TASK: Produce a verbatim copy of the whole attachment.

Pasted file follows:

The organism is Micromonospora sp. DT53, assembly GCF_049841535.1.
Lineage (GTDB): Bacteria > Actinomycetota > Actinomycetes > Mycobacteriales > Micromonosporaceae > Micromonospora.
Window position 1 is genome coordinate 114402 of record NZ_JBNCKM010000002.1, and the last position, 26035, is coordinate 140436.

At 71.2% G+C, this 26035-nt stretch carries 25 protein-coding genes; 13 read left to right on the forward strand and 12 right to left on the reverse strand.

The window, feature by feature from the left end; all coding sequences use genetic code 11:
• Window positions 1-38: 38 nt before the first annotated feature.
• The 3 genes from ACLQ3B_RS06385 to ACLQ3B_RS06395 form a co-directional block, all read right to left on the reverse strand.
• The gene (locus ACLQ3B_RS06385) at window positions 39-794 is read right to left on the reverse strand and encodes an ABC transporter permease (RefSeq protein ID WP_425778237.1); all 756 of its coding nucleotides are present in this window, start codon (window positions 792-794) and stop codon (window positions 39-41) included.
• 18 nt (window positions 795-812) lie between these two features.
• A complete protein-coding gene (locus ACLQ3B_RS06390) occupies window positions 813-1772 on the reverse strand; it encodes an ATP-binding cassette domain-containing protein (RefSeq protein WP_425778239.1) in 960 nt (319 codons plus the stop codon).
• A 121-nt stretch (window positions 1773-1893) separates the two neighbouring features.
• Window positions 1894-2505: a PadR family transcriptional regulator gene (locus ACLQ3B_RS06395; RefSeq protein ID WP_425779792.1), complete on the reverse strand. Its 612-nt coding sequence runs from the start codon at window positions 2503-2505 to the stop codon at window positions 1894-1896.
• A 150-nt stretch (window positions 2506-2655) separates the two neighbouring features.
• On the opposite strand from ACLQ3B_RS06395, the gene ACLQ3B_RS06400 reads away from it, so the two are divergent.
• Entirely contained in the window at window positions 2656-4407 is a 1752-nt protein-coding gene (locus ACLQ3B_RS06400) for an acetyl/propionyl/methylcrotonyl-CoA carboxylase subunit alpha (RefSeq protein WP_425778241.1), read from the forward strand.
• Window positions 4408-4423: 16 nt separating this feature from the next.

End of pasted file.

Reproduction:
The organism is Micromonospora sp. DT53, assembly GCF_049841535.1.
Lineage (GTDB): Bacteria > Actinomycetota > Actinomycetes > Mycobacteriales > Micromonosporaceae > Micromonospora.
Window position 1 is genome coordinate 114402 of record NZ_JBNCKM010000002.1, and the last position, 26035, is coordinate 140436.

At 71.2% G+C, this 26035-nt stretch carries 25 protein-coding genes; 13 read left to right on the forward strand and 12 right to left on the reverse strand.

The window, feature by feature from the left end; all coding sequences use genetic code 11:
• Window positions 1-38: 38 nt before the first annotated feature.
• The 3 genes from ACLQ3B_RS06385 to ACLQ3B_RS06395 form a co-directional block, all read right to left on the reverse strand.
• The gene (locus ACLQ3B_RS06385) at window positions 39-794 is read right to left on the reverse strand and encodes an ABC transporter permease (RefSeq protein ID WP_425778237.1); all 756 of its coding nucleotides are present in this window, start codon (window positions 792-794) and stop codon (window positions 39-41) included.
• 18 nt (window positions 795-812) lie between these two features.
• A complete protein-coding gene (locus ACLQ3B_RS06390) occupies window positions 813-1772 on the reverse strand; it encodes an ATP-binding cassette domain-containing protein (RefSeq protein WP_425778239.1) in 960 nt (319 codons plus the stop codon).
• A 121-nt stretch (window positions 1773-1893) separates the two neighbouring features.
• Window positions 1894-2505: a PadR family transcriptional regulator gene (locus ACLQ3B_RS06395; RefSeq protein ID WP_425779792.1), complete on the reverse strand. Its 612-nt coding sequence runs from the start codon at window positions 2503-2505 to the stop codon at window positions 1894-1896.
• A 150-nt stretch (window positions 2506-2655) separates the two neighbouring features.
• On the opposite strand from ACLQ3B_RS06395, the gene ACLQ3B_RS06400 reads away from it, so the two are divergent.
• Entirely contained in the window at window positions 2656-4407 is a 1752-nt protein-coding gene (locus ACLQ3B_RS06400) for an acetyl/propionyl/methylcrotonyl-CoA carboxylase subunit alpha (RefSeq protein WP_425778241.1), read from the forward strand.
• Window positions 4408-4423: 16 nt separating this feature from the next.